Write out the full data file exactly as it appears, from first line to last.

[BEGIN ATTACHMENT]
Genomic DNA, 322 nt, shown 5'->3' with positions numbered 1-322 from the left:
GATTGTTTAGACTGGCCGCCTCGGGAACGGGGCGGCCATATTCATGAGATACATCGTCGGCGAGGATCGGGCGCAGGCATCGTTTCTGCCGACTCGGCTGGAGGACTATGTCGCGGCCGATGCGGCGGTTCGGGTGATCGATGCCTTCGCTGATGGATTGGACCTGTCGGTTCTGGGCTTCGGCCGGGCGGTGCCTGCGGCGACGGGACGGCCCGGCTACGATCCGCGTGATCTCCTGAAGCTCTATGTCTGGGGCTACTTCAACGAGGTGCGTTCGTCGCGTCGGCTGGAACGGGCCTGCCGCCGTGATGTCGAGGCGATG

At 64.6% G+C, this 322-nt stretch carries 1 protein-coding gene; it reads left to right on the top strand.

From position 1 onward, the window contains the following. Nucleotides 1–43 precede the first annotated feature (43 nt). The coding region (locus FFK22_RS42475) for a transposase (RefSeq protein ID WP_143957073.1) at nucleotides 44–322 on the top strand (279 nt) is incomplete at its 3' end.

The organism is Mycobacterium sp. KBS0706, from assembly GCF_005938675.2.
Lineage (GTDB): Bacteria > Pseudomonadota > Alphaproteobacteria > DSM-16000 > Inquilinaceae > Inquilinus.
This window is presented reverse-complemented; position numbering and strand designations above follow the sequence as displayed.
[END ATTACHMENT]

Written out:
Genomic DNA, 322 nt, shown 5'->3' with positions numbered 1-322 from the left:
GATTGTTTAGACTGGCCGCCTCGGGAACGGGGCGGCCATATTCATGAGATACATCGTCGGCGAGGATCGGGCGCAGGCATCGTTTCTGCCGACTCGGCTGGAGGACTATGTCGCGGCCGATGCGGCGGTTCGGGTGATCGATGCCTTCGCTGATGGATTGGACCTGTCGGTTCTGGGCTTCGGCCGGGCGGTGCCTGCGGCGACGGGACGGCCCGGCTACGATCCGCGTGATCTCCTGAAGCTCTATGTCTGGGGCTACTTCAACGAGGTGCGTTCGTCGCGTCGGCTGGAACGGGCCTGCCGCCGTGATGTCGAGGCGATG

At 64.6% G+C, this 322-nt stretch carries 1 protein-coding gene; it reads left to right on the top strand.

From position 1 onward, the window contains the following. Nucleotides 1–43 precede the first annotated feature (43 nt). The coding region (locus FFK22_RS42475) for a transposase (RefSeq protein ID WP_143957073.1) at nucleotides 44–322 on the top strand (279 nt) is incomplete at its 3' end.

The organism is Mycobacterium sp. KBS0706, from assembly GCF_005938675.2.
Lineage (GTDB): Bacteria > Pseudomonadota > Alphaproteobacteria > DSM-16000 > Inquilinaceae > Inquilinus.
This window is presented reverse-complemented; position numbering and strand designations above follow the sequence as displayed.